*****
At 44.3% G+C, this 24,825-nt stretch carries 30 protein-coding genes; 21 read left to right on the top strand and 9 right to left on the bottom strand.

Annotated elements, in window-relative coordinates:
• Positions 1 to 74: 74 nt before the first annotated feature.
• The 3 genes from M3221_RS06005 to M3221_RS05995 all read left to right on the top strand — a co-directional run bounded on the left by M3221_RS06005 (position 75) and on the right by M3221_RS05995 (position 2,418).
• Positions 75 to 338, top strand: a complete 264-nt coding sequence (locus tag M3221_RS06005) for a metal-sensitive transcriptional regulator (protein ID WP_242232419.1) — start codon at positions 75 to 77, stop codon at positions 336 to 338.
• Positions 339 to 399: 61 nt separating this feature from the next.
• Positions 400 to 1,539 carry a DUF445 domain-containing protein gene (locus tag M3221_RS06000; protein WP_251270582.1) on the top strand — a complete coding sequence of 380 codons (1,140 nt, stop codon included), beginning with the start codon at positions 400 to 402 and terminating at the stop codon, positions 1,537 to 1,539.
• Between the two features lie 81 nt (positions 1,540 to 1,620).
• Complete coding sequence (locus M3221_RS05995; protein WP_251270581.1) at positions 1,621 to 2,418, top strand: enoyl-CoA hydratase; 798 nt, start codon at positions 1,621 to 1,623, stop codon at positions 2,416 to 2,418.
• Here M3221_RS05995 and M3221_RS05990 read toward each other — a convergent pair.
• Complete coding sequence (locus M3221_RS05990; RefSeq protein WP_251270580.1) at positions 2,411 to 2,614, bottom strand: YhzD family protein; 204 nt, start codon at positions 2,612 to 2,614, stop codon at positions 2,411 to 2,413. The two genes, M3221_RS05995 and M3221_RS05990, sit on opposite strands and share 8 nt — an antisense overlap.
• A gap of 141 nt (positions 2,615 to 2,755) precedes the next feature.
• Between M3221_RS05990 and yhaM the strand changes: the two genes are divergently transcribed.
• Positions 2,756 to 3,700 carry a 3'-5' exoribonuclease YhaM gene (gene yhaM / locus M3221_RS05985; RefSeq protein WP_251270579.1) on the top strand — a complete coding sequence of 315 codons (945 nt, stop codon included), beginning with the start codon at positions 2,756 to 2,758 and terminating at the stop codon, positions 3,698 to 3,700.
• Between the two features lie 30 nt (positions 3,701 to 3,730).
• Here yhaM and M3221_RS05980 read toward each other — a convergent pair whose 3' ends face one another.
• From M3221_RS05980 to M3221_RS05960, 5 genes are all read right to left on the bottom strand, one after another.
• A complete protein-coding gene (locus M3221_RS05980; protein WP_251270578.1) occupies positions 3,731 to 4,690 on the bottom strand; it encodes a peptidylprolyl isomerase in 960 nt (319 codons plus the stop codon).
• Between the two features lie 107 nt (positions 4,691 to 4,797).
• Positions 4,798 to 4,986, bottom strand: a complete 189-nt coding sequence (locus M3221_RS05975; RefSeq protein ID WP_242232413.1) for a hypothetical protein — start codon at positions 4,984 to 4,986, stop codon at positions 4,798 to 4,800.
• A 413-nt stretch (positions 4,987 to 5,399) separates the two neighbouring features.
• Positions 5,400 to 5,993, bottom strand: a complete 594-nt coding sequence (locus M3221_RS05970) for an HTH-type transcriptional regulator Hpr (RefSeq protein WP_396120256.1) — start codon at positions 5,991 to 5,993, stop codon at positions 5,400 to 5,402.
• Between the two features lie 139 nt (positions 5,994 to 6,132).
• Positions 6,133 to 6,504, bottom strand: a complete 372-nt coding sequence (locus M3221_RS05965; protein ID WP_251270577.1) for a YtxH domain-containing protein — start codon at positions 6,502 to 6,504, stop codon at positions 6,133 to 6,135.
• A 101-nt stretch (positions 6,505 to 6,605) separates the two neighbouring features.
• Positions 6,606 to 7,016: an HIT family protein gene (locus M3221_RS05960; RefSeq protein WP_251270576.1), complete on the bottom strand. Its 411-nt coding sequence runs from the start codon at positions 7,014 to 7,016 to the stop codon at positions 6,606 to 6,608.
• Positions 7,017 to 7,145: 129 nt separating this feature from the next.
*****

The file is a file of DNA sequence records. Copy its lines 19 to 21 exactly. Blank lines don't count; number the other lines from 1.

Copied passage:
• Between the two features lie 107 nt (positions 4,691 to 4,797).
• Positions 4,798 to 4,986, bottom strand: a complete 189-nt coding sequence (locus M3221_RS05975; RefSeq protein ID WP_242232413.1) for a hypothetical protein — start codon at positions 4,984 to 4,986, stop codon at positions 4,798 to 4,800.
• A 413-nt stretch (positions 4,987 to 5,399) separates the two neighbouring features.